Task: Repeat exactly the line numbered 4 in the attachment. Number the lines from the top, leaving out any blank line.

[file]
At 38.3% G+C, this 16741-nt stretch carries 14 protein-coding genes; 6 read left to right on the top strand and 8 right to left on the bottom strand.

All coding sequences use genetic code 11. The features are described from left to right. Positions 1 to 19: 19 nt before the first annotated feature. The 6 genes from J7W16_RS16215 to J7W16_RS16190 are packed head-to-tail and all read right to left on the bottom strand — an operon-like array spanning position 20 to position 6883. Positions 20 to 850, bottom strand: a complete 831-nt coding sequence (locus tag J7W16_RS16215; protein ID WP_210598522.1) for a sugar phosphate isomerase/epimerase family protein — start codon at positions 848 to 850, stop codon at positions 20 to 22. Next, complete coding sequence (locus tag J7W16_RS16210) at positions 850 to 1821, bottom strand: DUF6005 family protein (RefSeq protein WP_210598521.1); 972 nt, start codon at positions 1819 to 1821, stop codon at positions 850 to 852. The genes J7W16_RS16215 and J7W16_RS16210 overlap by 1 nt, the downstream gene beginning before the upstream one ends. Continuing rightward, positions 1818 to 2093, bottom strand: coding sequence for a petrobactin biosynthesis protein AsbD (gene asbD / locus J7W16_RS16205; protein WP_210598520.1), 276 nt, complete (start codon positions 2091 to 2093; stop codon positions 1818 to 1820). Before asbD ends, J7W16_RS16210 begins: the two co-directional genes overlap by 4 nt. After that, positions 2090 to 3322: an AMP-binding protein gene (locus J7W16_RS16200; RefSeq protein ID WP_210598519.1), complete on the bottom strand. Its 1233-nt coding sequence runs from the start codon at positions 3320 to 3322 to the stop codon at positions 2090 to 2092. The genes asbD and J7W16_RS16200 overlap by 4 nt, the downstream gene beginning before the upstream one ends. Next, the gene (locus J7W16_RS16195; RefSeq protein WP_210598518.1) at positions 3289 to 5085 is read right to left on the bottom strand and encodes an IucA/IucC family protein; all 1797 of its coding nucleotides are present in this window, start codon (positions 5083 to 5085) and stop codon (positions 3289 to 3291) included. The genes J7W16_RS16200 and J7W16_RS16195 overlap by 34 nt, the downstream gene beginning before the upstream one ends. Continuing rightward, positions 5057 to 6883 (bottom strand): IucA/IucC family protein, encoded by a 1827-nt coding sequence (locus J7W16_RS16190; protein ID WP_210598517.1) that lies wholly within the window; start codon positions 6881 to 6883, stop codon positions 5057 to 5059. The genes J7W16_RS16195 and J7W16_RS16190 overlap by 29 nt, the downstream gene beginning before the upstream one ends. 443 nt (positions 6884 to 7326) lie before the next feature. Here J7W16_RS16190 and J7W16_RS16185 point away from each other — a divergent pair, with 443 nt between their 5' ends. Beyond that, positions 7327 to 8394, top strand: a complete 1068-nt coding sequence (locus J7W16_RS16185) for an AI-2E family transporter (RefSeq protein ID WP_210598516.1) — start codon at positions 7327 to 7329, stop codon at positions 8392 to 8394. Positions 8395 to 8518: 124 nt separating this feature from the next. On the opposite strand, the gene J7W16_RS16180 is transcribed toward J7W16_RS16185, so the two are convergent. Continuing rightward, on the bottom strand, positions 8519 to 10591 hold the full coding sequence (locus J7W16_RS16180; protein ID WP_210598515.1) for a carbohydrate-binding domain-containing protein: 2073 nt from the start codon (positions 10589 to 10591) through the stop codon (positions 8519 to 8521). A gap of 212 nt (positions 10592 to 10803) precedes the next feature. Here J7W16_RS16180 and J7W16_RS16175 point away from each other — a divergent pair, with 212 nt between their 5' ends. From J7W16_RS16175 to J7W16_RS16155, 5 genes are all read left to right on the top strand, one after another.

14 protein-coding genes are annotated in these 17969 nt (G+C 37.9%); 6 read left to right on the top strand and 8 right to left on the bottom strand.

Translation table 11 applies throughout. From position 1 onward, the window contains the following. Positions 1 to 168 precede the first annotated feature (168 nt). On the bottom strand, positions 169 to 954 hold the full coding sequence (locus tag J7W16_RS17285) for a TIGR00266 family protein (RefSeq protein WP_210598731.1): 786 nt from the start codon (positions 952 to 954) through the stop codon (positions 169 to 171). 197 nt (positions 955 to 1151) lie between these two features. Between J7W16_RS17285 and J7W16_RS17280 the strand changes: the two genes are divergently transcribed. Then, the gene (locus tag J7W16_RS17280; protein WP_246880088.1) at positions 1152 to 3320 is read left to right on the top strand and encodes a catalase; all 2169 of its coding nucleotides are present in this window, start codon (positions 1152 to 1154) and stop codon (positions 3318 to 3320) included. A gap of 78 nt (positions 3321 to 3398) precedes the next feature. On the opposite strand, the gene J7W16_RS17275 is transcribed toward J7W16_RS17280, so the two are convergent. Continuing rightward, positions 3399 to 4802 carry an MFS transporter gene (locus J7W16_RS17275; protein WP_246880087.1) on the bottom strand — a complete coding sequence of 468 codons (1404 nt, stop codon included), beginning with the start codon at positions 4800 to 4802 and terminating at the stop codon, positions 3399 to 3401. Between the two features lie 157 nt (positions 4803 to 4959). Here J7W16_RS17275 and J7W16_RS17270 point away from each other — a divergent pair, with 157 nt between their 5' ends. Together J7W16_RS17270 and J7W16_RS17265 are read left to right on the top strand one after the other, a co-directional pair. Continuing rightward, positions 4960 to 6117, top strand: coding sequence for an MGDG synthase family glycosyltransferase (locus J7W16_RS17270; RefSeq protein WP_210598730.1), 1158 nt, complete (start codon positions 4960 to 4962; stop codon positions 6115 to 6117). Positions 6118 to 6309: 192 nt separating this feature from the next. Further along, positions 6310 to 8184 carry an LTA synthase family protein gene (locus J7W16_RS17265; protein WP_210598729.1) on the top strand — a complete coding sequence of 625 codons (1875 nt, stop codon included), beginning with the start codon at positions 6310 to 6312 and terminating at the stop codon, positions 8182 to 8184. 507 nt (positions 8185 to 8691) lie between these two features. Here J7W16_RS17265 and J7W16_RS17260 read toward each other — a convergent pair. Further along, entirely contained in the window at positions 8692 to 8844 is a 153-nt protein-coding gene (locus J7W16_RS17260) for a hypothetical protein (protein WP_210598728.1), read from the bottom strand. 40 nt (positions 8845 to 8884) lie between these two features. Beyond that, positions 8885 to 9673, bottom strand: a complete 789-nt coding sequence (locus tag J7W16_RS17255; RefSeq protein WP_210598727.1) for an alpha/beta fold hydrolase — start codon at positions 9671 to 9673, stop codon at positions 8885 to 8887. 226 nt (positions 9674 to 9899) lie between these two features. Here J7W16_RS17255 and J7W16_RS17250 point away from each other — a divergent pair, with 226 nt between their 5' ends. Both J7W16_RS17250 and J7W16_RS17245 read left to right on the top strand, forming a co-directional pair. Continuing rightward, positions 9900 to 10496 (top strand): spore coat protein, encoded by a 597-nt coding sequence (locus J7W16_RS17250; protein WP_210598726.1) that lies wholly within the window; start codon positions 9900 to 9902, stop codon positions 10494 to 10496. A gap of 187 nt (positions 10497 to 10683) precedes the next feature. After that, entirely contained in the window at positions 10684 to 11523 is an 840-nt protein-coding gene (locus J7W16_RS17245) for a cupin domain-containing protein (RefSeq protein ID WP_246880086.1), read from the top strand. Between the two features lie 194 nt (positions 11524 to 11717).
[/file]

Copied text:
Translation table 11 applies throughout. From position 1 onward, the window contains the following. Positions 1 to 168 precede the first annotated feature (168 nt). On the bottom strand, positions 169 to 954 hold the full coding sequence (locus tag J7W16_RS17285) for a TIGR00266 family protein (RefSeq protein WP_210598731.1): 786 nt from the start codon (positions 952 to 954) through the stop codon (positions 169 to 171). 197 nt (positions 955 to 1151) lie between these two features. Between J7W16_RS17285 and J7W16_RS17280 the strand changes: the two genes are divergently transcribed. Then, the gene (locus tag J7W16_RS17280; protein WP_246880088.1) at positions 1152 to 3320 is read left to right on the top strand and encodes a catalase; all 2169 of its coding nucleotides are present in this window, start codon (positions 1152 to 1154) and stop codon (positions 3318 to 3320) included. A gap of 78 nt (positions 3321 to 3398) precedes the next feature. On the opposite strand, the gene J7W16_RS17275 is transcribed toward J7W16_RS17280, so the two are convergent. Continuing rightward, positions 3399 to 4802 carry an MFS transporter gene (locus J7W16_RS17275; protein WP_246880087.1) on the bottom strand — a complete coding sequence of 468 codons (1404 nt, stop codon included), beginning with the start codon at positions 4800 to 4802 and terminating at the stop codon, positions 3399 to 3401. Between the two features lie 157 nt (positions 4803 to 4959). Here J7W16_RS17275 and J7W16_RS17270 point away from each other — a divergent pair, with 157 nt between their 5' ends. Together J7W16_RS17270 and J7W16_RS17265 are read left to right on the top strand one after the other, a co-directional pair. Continuing rightward, positions 4960 to 6117, top strand: coding sequence for an MGDG synthase family glycosyltransferase (locus J7W16_RS17270; RefSeq protein WP_210598730.1), 1158 nt, complete (start codon positions 4960 to 4962; stop codon positions 6115 to 6117). Positions 6118 to 6309: 192 nt separating this feature from the next. Further along, positions 6310 to 8184 carry an LTA synthase family protein gene (locus J7W16_RS17265; protein WP_210598729.1) on the top strand — a complete coding sequence of 625 codons (1875 nt, stop codon included), beginning with the start codon at positions 6310 to 6312 and terminating at the stop codon, positions 8182 to 8184. 507 nt (positions 8185 to 8691) lie between these two features. Here J7W16_RS17265 and J7W16_RS17260 read toward each other — a convergent pair. Further along, entirely contained in the window at positions 8692 to 8844 is a 153-nt protein-coding gene (locus J7W16_RS17260) for a hypothetical protein (protein WP_210598728.1), read from the bottom strand. 40 nt (positions 8845 to 8884) lie between these two features. Beyond that, positions 8885 to 9673, bottom strand: a complete 789-nt coding sequence (locus tag J7W16_RS17255; RefSeq protein WP_210598727.1) for an alpha/beta fold hydrolase — start codon at positions 9671 to 9673, stop codon at positions 8885 to 8887. 226 nt (positions 9674 to 9899) lie between these two features. Here J7W16_RS17255 and J7W16_RS17250 point away from each other — a divergent pair, with 226 nt between their 5' ends. Both J7W16_RS17250 and J7W16_RS17245 read left to right on the top strand, forming a co-directional pair. Continuing rightward, positions 9900 to 10496 (top strand): spore coat protein, encoded by a 597-nt coding sequence (locus J7W16_RS17250; protein WP_210598726.1) that lies wholly within the window; start codon positions 9900 to 9902, stop codon positions 10494 to 10496. A gap of 187 nt (positions 10497 to 10683) precedes the next feature. After that, entirely contained in the window at positions 10684 to 11523 is an 840-nt protein-coding gene (locus J7W16_RS17245) for a cupin domain-containing protein (RefSeq protein ID WP_246880086.1), read from the top strand. Between the two features lie 194 nt (positions 11524 to 11717).